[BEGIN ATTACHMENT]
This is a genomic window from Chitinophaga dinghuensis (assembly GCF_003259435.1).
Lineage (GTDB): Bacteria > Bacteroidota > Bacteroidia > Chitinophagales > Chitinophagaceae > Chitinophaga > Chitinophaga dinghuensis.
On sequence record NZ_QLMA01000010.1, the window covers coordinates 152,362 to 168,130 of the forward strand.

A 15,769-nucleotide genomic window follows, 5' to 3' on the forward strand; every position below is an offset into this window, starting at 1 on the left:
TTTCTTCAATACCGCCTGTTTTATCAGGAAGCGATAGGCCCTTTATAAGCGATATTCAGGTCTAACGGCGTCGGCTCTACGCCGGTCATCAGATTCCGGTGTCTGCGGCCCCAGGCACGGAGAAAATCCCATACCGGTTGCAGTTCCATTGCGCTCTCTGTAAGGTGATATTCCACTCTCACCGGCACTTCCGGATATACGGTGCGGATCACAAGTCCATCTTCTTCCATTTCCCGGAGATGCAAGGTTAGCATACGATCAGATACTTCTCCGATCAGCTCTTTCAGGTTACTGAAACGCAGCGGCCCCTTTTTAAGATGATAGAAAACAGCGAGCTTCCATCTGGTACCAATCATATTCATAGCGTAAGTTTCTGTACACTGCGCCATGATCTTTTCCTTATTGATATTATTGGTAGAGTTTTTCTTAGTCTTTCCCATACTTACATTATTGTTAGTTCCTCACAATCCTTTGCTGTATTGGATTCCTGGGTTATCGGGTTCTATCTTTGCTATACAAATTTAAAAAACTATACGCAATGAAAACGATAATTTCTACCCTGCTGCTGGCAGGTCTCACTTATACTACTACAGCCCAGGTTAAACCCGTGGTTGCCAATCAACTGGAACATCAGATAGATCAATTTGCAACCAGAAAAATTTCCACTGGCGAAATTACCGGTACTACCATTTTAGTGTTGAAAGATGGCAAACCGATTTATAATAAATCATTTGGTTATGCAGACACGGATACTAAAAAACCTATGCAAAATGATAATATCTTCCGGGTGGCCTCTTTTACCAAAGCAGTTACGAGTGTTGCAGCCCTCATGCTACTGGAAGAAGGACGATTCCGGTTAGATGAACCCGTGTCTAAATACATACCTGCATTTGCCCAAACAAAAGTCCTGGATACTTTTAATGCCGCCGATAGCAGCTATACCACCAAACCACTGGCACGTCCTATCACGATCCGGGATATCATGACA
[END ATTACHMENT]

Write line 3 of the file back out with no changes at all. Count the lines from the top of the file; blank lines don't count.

On sequence record NZ_QLMA01000010.1, the window covers coordinates 152,362 to 168,130 of the forward strand.